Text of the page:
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NEWS | Aug. 20, 2012

California Army, Air Guard aviators engaged in state-wide wildfire fight

By Air National Guard Senior Airman Jessica Green California National Guard

SACRAMENTO, Calif. - With more than 210,000 acres of the state devastated from wildfires, California National Guard personnel continue to assist other local, state and federal agencies such as the California Emergency Management Agency and the California Department of Forestry and Fire Protection, in efforts to extinguish the fires.

According to the National Interagency Coordination Center, an agency which oversees all interagency coordination activities throughout the U.S., California had 13 fires burning across the state with varying levels of containment as of Aug. 16.

California Army and Air National Guard helicopter assets involved in the fight are stationed throughout the state ready to perform various wildfire missions such as water drops, medical evacuations and infrared mapping capabilities.

A Modular Airborne Firefighting System-equipped C-130 from the California Air National Guard's 146th Airlift Wing had been working alongside other Air National Guard and Reserve MAFFS airframes and crews from around the U.S. before being called back to assist at home Aug. 14.

"Our pilots and crew have been engaged for more than six weeks now, battling wildfires across nine different western states," said Air Force Col. Paul J. Hargrove, the 146th AW commander. "There are definitely mixed emotions about operating back in our home state now. We hate to see California ablaze, but our Airmen are proud to be able to come to the aid of their fellow citizens to protect lives and property."

Since being activated June 25, the entire Air Guard and Air Force Reserve MAFFS fleet has completed more than 701 drops and released more than 1.67 million gallons of retardant on fires in Colorado, Idaho, Montana, Nevada, Oregon, Utah, Washington, and Wyoming.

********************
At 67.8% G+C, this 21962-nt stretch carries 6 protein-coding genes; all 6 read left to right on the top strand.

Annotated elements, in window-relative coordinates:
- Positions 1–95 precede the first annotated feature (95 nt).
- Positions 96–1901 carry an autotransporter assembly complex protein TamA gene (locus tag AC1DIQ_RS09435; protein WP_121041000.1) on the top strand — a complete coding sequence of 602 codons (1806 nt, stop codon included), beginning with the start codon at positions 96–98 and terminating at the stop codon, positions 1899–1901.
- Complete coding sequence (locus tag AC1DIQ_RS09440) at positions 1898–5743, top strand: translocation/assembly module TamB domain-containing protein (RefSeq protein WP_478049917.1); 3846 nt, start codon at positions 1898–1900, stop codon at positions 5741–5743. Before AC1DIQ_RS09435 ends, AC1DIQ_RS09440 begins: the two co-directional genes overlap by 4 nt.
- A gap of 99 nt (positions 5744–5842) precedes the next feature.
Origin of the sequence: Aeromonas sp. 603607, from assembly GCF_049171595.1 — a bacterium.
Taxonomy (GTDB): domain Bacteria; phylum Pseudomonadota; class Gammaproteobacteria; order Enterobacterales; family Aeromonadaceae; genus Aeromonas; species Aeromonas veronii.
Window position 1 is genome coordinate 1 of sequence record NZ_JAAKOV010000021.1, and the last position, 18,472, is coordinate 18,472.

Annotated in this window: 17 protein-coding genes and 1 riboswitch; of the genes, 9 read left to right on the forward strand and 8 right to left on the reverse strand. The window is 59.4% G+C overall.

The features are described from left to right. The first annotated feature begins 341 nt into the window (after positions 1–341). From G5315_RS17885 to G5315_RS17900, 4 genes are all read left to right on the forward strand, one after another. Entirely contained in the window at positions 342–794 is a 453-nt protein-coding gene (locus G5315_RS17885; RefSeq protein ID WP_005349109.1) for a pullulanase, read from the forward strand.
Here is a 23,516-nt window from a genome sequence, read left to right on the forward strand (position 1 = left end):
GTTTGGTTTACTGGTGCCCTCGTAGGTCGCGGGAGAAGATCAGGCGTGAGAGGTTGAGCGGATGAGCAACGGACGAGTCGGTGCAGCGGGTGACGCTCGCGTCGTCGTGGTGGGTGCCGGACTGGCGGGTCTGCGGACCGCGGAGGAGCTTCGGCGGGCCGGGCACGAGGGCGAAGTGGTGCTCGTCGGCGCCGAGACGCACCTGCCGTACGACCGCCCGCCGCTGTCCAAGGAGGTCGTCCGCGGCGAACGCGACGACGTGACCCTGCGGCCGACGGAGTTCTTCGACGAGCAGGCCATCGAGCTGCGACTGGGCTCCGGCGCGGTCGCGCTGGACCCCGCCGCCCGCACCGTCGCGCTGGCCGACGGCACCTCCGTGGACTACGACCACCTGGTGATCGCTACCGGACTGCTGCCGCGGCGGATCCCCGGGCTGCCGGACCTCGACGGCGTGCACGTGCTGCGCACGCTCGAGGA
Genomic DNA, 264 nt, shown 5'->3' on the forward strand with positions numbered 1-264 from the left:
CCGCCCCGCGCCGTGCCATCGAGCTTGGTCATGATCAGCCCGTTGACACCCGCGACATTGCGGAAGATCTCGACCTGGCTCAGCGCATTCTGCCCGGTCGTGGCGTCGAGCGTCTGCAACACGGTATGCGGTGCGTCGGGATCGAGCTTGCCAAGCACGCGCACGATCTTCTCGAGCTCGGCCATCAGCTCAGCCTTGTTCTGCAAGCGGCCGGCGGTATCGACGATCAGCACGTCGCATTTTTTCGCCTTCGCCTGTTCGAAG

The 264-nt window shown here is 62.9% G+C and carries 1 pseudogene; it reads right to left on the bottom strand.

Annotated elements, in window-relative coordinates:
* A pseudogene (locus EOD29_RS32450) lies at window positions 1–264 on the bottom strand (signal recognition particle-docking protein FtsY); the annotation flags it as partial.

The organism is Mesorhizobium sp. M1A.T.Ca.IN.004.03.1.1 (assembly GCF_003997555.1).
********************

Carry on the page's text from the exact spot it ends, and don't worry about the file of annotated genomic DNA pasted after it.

In California, MAFFS-equipped C-130s have completed 29 drop and have released more than 70,000 gallons of fire retardant on the wildfires here.

The joint assistance of the California Army and Air Guards has provided critical wildfire suppression to protect life and property throughout the state.

"Joint efforts between Army and Air Guard air crews have been seamless," said Air Force Maj. David Weidman, an HH-60 Pave Hawk helicopter pilot assigned to the 129th Rescue Squadron. "Our training in the off season has really allowed us to bring the [California National Guard's] full aerial firefighting capabilities to bear when our state needs us most."

The California Guard helicopter crews have flown nearly 213 hours and conducted more than 531 water bucket missions, dropping approximately 265,000 gallons of water across the state since being activated Aug. 7.

According to the National Interagency Coordination Center, an agency which oversees all interagency coordination activities throughout the U.S., California had 13 fires burning across the state with varying levels of containment as of Aug. 16.

"This has been a very busy fire season," said Army Chief Warrant Officer 3 Robert Brockly, a standardization officer and pilot with C Company, 1-168th General Support Aviation Battalion. "Our crews are not only dropping water, but we're providing … medical evacuation capabilities as well. Our Black Hawks are very well-suited for the mission."

In addition to aerial assets, nearly 8,000 firefighters have been fighting the fires on the ground since the wildfires began, and California-based Marine Corps units have recently joined the fight, along with U.S. Air Force Reserve and Air National Guard units from Colorado, North Carolina and Wyoming.

"These Guardsmen are leveraging their peace time training and war time deployment experience to make a difference right here at home," said Army Maj. Gen. David S. Baldwin, Adjutant General of the California National Guard. "We will continue to work with our civilian and military partners to protect Californians."

Today, National Guard members in Arizona, Texas and Washington are also providing wildfire suppression support in their states. In Texas, Guard members are conducting aerial fire suppression operations for the Rhodes Ranch 2 Fire in Palo Pinto County and the Lometa Ranch Fire in Lampasas County, TX.

In Washington, Guard members there have been responding to the Taylor Bridge wildfire, which has burned 22,787 acres and is 33% contained. That fire is 10 miles NW of Ellensburg, and as of Aug. 17, the Washington National Guard has dropped 271,280 gallons of water.